Cough and cold medicines

Q: I’ve heard that I shouldn’t give my child cough and cold medications when they’re feeling sick. Is this true?

Q: I’ve heard that I shouldn’t give my child cough and cold medications when they’re feeling sick. Is this true?

A: The answer is yes, although guidelines vary depending on your child’s age. While over-the-counter cough and cold medications such as cough syrups, decongestants and antihistamines have been widely available in Canada for years, Health Canada does not recommend giving these products to children under the age of six.

Cough and cold symptoms can be hard to live with so it’s tempting to seek relief. However, many medications just mask the symptoms of a cough or cold or may not work at all. In some cases—for example, when taking certain types of cough syrup that stop the body from getting rid of mucous—they can even delay recovery. But the main reason these medications are not recommended for young children is the possibility of side effects such as increased heart rate, insomnia or even seizures.

It’s also important to note that cough and cold medications won’t actually cure your child’s cold. A cold is caused by a virus, and the only cure is to let the cold run its course with plenty of fluids and lots of rest to help the process, which usually takes about a week. If your child is becoming tired from coughing all night, you can give them a spoonful of honey, which has actually been shown to be more effective at decreasing cough than over-the-counter medicine (but honey should only be given to children older than one year).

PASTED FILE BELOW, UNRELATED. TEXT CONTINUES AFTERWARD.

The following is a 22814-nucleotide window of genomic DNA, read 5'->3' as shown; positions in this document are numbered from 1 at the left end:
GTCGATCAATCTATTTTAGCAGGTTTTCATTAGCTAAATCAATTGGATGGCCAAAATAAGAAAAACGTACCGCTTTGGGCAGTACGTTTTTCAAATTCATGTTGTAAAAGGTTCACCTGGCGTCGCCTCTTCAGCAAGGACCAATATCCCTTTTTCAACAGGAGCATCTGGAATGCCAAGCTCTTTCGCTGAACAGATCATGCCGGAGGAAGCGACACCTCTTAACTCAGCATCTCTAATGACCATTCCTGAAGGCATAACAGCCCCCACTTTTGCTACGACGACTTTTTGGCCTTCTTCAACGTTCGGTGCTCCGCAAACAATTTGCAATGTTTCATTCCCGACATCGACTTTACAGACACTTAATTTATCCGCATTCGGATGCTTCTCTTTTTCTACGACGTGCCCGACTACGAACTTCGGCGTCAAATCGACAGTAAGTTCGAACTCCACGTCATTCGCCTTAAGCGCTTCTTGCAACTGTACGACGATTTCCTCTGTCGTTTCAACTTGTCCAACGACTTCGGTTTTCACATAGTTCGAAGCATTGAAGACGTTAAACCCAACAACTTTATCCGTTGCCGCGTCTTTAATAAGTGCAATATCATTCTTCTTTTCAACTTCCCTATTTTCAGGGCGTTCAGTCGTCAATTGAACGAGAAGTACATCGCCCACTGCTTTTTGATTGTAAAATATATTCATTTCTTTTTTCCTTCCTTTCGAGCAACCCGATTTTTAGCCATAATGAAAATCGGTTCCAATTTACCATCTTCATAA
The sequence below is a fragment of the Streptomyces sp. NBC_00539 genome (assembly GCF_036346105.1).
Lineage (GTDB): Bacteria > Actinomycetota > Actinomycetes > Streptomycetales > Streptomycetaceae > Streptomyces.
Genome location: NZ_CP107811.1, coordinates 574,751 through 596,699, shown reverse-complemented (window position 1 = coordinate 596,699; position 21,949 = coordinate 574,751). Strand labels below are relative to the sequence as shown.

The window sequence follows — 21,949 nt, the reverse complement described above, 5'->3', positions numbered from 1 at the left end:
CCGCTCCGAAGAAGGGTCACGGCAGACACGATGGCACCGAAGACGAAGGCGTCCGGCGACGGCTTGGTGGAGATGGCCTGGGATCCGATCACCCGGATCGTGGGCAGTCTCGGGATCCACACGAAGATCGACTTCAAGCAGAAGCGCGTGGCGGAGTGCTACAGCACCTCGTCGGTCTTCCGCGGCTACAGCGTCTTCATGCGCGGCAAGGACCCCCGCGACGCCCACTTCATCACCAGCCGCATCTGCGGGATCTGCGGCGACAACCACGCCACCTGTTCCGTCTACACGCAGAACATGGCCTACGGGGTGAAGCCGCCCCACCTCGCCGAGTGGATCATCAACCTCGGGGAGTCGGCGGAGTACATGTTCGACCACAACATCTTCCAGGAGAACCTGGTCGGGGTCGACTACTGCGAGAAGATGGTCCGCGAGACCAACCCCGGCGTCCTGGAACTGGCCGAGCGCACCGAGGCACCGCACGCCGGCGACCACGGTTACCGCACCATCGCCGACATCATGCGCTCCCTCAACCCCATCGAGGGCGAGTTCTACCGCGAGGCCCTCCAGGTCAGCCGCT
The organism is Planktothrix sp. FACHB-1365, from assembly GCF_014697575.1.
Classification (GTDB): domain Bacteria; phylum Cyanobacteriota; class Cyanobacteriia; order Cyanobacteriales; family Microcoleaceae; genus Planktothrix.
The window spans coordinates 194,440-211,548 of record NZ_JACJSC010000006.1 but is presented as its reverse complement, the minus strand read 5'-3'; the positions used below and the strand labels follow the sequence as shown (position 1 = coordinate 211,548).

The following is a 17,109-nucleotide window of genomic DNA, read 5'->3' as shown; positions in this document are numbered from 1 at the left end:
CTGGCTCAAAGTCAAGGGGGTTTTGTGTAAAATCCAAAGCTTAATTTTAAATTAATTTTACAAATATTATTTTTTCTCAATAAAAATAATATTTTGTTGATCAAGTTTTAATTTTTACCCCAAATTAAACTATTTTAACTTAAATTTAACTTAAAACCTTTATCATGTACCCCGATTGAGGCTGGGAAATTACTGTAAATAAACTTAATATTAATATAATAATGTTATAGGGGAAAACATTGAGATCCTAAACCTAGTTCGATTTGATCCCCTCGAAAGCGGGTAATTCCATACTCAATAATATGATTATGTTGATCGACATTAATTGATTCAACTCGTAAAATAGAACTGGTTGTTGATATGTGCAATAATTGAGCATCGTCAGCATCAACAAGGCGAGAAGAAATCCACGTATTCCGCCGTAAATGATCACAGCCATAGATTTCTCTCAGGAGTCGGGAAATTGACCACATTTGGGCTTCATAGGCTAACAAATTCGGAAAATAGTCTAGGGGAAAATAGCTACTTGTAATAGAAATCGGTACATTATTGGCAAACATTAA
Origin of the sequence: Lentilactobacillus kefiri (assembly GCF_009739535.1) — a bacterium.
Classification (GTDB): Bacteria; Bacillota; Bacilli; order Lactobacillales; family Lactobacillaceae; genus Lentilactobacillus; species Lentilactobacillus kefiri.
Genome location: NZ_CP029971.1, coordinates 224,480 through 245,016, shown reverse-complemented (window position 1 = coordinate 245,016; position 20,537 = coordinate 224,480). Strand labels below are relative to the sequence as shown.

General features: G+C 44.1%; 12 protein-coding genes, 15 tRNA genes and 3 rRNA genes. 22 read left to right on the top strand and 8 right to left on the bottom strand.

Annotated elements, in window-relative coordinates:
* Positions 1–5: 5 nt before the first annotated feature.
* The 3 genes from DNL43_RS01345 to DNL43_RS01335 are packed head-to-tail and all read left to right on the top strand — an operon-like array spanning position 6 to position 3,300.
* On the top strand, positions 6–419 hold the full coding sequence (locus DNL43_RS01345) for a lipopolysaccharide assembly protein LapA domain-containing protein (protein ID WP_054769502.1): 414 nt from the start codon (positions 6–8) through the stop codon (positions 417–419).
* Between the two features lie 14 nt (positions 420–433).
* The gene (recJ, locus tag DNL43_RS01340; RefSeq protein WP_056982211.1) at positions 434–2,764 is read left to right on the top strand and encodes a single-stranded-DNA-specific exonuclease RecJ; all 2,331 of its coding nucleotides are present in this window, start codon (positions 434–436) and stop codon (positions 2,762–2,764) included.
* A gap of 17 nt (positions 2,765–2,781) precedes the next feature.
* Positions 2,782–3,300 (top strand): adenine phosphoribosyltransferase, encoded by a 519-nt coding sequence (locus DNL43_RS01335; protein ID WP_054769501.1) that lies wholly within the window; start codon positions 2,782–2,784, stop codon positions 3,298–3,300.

If your child is older than six, you can consider giving them certain types of cough and cold medications for symptom relief, although it’s always best to speak with your pharmacist or your child’s doctor first. Always pay careful attention to the dosage information on the packaging. And never give these medications in combination with other medications such as acetaminophen or ibuprofen for fever, since many cold and cough medications also contain acetaminophen or ibuprofen. If you give your child both, you could end up giving them a dangerous dose of these medicines.

One more piece of advice:  there’s one thing you and your family members can do now to give yourself a fighting chance in cold and flu season and not get sick in the first place: wash your hands, wash your hands, wash your hands! Oh, and get a flu shot too.

Dr. Catherine Henin